Thursday, November 28, 2013

Ghetto Nerd Working Class Dreams of High-End Eating: I Wish You Well This Thanksgiving as I Cook Beef Bourguignon While Reflecting on a History of Unorthodox Holiday Meals

[Update: I lost my battle with that great foe beef bourguignon today. Again, I am reminded to always follow my own instincts, as opposed to surrendering to a cookbook or the Food Network's dictums. Mr. Beef Bourguignon, I salute you. We will do battle again on Christmas Day.]

I hope that you are all having a nice and restful day. Do something nice for yourselves and for someone less fortunate too.

As an only child with a finicky sense of taste, I was not forced to eat turkey during Thanksgiving.

This choice made for fond memories. For example, two of my favorite Thanksgiving experiences consist of meals at a takeout Chinese restaurant, and an amazing Chicken and pita with fries from the local Greek diner after going bowling with my mother and father. I doubt we would have had that fun if I was not a brat, one usually (but not always) polite, who refused to eat what our hosts had cooked for us. The food was not very good. I suspect my parents were happy that I provided them an excuse to leave early.

While my family is very working class (and barely so), on Thanksgivings past my father would indulge us with beef roast, pork loin, lobster, and other goodies. It was a running joke with my friends who loved to goof on me about the elaborate meals that the DeVega clan--all three of us and our dogs--ate during Thanksgiving and the holidays. And yes, the dogs got to eat the innards from the obligatory turkey or Cornish game hen my mother insisted on eating for dinner.

In those moments when I was getting ribbed by my good friends, I smiled. My internal monologue was a bit more mixed emotionally. Yes, we had some good eating during the holidays. But, my friends families owned their homes, multiple cars, and paid for their kids' college without the latter needing to take out onerous loans. I let the pretense stand for purposes of pride and to respect my father's magnanimity and generosity.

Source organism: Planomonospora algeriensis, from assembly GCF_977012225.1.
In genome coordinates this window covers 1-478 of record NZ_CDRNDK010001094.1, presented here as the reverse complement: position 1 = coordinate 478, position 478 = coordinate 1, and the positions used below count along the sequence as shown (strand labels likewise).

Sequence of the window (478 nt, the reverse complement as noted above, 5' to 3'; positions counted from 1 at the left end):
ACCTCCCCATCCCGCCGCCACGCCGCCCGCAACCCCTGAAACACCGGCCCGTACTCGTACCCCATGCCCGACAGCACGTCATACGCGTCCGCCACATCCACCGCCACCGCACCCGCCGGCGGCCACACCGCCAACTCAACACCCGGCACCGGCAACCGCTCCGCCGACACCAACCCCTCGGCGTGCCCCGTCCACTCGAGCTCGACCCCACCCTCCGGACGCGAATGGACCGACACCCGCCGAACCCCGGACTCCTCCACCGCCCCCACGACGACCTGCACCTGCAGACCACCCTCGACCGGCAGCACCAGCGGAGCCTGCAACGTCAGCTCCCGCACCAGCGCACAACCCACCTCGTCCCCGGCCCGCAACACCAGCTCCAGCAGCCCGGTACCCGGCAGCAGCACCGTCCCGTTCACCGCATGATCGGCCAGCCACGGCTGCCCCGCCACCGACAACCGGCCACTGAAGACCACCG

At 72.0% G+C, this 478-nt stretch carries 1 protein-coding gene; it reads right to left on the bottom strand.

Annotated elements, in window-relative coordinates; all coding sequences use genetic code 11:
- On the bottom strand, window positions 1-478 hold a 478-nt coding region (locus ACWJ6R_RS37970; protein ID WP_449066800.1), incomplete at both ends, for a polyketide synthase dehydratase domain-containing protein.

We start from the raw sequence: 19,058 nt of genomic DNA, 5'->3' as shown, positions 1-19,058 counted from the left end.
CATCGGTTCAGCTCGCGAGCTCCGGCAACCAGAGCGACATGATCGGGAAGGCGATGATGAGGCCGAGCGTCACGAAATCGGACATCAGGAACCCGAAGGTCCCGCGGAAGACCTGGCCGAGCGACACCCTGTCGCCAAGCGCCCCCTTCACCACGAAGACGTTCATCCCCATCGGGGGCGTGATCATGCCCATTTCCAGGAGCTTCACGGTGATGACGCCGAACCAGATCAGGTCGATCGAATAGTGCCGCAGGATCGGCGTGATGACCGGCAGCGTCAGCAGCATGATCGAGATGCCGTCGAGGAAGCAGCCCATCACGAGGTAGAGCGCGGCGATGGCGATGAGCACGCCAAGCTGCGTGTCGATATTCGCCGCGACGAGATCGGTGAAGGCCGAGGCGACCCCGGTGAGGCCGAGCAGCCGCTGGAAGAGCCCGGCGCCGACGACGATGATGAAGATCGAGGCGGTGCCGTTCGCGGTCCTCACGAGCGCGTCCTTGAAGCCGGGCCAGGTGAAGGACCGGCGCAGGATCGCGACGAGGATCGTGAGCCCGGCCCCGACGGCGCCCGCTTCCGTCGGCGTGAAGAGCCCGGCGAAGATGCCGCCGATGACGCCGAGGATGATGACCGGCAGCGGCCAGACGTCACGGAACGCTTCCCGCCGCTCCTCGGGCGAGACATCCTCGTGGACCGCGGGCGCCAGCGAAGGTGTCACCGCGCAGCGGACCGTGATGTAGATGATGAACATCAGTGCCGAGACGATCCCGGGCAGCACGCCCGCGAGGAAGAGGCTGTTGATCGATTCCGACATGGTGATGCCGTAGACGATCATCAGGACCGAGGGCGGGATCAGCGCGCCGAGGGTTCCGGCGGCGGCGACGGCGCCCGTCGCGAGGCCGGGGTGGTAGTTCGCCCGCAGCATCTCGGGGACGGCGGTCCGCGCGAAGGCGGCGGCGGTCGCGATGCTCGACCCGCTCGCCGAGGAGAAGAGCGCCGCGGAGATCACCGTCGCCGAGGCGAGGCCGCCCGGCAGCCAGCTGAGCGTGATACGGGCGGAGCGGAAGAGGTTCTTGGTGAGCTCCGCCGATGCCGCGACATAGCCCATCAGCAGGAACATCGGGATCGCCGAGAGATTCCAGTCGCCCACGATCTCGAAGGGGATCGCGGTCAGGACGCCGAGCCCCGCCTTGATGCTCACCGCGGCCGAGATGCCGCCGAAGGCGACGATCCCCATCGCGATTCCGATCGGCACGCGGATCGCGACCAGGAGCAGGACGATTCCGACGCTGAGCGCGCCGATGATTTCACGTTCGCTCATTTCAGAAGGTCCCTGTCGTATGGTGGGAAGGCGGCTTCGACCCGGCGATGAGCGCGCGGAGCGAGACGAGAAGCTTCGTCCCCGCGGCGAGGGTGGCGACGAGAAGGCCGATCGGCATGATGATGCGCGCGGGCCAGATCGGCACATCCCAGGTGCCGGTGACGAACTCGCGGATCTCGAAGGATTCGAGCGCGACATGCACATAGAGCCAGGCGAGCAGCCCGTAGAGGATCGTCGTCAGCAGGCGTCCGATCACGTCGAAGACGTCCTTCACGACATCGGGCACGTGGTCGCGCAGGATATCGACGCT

Growing to adulthood means that we have to balance our smiles and cries.

What a person eats is a reflection of who they are. Today, my Thanksgiving meal will consist of beef bourguignon over egg noodles and some obligatory garlic bread. I will be sharing my meal with one other soul who is my professional taster. She is a happy eater, always fair but encouraging, and good with feedback on my efforts at cooking.

My odd sense of taste was/is a blessing and a curse at the holidays (as well as when I am invited over people's homes for dinner, more generally). I am polite and enthusiastic, so I will try just about anything a host prepares--as long as they do not force it on me and insist that I eat more than I would like. As a child, and now an adult, I came to realize that I don't like collard greens, mac and cheese out of the box (unless it is very skillfully prepared...and even then it reminds me of worms or some futuristic Soylent Green type food substitute), or sweet potatoes.

I am also not a fan of holding hands in some forced ceremony of thanks and grace. When in Rome do as the Romans; thus, I offer up something if it is demanded as the price of entry, and being included in a family's tradition.

I will not promise to suppress my laughter if your aunt or grandma starts speaking in tongues at the Thanksgiving dinner table. Yes, this did happen to me once. I was forewarned. It made the moment no less bizarre and hilarious.

[After much experimentation, my version of beef bourguignon uses very little flour, adds more rosemary than thyme, and I have settled on cooking the vegetables and mushrooms in two batches. The first goes into the pot and cooks down over time. The second batch goes in at the end with some extra wine, a whee bit of beef stock if necessary, and a touch of pepper. I buy chuck meat and cut it into large pieces myself. I then brown the meat with bacon fat in an extremely hot iron skillet.]

In total, I have a few dishes that I would compare to anything one could buy at a restaurant. I have many more dishes that are works in progress.

And yes, there are a few which are utter failures every time I endeavor to make them--what is the secret of frying fresh mozzarella? Why is my fried chicken always so meh? Is it that hard to make a fried Puerto Rican style pork sandwich with onions at home? How come I cannot resist the urge to look in the oven, and to monitor my beef bourguignon as it is cooking? I need to monitor the dish to scrape the fond off the bottom of the pot, but I peek too often. Why do I not have a sense of trust!

For those cooks with more talent and experience than me, what are your tips and tricks in the kitchen? Those little touches to a given dish which separate the average from the great, and tricks of the trade that you wish you had known years ago?


Buddy H said...

One thing I learned was to be patient with slow cooking. Keep the pot covered, the stove burner on low, and let everything simmer slowly in its own juices. I had to suppress the urge to turn the burner up high and flash cook everything. Now I know to start cooking hours before I am hungry, let everything take its time on the stove top.

chauncey devega said...

I am trying as we speak. I so want to rush things and keep seasoning! Give me strength Buddy!